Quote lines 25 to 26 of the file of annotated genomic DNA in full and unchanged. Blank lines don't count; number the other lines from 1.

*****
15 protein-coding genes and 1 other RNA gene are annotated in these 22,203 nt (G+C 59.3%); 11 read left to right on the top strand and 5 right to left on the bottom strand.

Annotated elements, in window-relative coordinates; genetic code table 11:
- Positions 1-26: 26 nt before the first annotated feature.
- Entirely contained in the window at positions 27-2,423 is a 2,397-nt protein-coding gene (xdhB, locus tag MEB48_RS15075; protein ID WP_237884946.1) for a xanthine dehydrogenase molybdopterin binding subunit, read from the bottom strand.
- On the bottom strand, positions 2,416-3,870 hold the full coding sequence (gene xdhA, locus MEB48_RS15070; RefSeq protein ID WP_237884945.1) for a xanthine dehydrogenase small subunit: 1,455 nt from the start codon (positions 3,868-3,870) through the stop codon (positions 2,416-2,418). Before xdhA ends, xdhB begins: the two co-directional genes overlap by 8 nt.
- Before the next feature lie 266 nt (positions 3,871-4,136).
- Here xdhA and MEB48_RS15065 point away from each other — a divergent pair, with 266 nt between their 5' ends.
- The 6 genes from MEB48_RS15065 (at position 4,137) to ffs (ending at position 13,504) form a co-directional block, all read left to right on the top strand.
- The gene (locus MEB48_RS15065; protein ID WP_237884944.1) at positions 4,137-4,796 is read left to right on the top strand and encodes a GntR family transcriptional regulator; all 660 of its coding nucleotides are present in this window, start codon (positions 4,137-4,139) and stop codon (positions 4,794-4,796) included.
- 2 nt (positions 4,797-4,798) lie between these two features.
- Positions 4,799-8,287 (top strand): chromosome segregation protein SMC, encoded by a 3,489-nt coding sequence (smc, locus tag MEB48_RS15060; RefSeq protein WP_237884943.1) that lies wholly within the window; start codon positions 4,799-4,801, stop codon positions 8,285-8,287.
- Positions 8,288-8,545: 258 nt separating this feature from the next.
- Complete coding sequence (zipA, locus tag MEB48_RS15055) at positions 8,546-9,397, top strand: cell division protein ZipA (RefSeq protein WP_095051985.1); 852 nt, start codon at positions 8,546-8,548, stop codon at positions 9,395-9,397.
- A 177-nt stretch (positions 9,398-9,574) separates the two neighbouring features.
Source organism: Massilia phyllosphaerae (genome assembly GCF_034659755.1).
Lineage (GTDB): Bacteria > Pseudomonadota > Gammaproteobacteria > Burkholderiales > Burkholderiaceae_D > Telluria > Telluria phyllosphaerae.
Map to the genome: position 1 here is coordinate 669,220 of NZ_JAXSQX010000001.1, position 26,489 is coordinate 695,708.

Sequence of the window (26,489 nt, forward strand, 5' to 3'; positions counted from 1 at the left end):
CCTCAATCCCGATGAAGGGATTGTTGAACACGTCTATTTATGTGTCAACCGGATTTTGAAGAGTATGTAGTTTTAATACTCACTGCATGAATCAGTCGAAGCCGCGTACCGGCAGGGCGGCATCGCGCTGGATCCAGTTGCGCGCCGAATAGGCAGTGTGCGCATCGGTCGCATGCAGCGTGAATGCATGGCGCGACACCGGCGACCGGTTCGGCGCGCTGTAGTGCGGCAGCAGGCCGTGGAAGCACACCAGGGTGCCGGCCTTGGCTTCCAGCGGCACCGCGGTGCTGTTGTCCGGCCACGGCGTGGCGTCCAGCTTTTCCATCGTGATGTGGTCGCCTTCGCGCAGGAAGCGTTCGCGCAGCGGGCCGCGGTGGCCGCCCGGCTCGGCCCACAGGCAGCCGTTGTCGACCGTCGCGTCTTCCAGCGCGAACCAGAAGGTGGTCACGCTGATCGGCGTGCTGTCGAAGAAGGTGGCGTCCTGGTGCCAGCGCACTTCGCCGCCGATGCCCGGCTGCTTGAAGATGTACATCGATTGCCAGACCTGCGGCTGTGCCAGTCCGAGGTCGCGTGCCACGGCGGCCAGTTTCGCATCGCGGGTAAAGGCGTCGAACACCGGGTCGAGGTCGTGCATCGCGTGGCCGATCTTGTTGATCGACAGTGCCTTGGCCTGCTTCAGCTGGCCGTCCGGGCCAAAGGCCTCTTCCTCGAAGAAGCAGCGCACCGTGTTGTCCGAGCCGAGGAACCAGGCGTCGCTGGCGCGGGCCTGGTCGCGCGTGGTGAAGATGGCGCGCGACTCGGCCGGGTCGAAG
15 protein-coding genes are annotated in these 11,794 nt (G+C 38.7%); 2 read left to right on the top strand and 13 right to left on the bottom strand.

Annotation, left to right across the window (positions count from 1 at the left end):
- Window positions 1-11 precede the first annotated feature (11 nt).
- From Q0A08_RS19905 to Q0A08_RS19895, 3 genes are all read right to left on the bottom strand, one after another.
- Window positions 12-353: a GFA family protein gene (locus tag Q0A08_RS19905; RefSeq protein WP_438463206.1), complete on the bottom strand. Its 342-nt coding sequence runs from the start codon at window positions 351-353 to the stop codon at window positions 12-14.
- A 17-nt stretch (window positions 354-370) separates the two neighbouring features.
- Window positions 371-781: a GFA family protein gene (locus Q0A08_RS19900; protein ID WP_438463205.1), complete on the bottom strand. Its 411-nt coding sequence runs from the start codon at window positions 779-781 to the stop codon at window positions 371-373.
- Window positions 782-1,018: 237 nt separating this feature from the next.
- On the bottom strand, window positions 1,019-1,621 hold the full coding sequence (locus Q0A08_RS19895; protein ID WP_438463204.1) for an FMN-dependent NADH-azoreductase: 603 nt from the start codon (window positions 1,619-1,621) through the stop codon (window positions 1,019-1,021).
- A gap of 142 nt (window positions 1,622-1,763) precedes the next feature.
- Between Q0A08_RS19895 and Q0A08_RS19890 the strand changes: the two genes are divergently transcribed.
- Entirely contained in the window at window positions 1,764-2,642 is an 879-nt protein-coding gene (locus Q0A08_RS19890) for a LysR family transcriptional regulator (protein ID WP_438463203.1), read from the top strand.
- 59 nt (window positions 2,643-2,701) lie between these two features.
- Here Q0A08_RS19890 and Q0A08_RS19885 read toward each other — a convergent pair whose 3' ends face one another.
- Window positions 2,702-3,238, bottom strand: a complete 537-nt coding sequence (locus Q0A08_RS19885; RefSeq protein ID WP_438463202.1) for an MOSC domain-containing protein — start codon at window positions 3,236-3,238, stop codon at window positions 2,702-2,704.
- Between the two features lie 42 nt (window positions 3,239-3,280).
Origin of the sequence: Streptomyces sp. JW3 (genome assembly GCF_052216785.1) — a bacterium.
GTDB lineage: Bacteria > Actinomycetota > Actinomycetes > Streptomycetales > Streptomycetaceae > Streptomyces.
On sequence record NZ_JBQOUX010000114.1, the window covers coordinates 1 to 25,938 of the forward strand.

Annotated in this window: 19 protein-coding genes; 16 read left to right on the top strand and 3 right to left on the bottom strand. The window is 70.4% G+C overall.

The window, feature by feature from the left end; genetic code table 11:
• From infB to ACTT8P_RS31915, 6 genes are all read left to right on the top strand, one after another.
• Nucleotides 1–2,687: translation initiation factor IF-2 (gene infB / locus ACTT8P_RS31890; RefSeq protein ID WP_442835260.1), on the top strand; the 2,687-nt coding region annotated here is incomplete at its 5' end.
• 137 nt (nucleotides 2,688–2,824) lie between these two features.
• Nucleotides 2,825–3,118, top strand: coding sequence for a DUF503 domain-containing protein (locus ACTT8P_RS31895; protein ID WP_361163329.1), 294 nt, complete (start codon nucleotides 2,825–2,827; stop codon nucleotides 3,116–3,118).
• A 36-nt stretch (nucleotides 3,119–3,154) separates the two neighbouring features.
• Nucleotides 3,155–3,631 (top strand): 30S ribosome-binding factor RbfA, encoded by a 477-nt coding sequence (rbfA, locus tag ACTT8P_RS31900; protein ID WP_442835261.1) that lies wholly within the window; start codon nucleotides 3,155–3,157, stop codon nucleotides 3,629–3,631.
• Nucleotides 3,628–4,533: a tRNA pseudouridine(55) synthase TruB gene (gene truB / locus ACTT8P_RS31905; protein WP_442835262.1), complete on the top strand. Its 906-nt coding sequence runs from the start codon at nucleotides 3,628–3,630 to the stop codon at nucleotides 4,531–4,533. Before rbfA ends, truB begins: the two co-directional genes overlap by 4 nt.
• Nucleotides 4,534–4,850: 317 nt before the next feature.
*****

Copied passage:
- A 17-nt stretch (window positions 354-370) separates the two neighbouring features.
- Window positions 371-781: a GFA family protein gene (locus Q0A08_RS19900; protein ID WP_438463205.1), complete on the bottom strand. Its 411-nt coding sequence runs from the start codon at window positions 779-781 to the stop codon at window positions 371-373.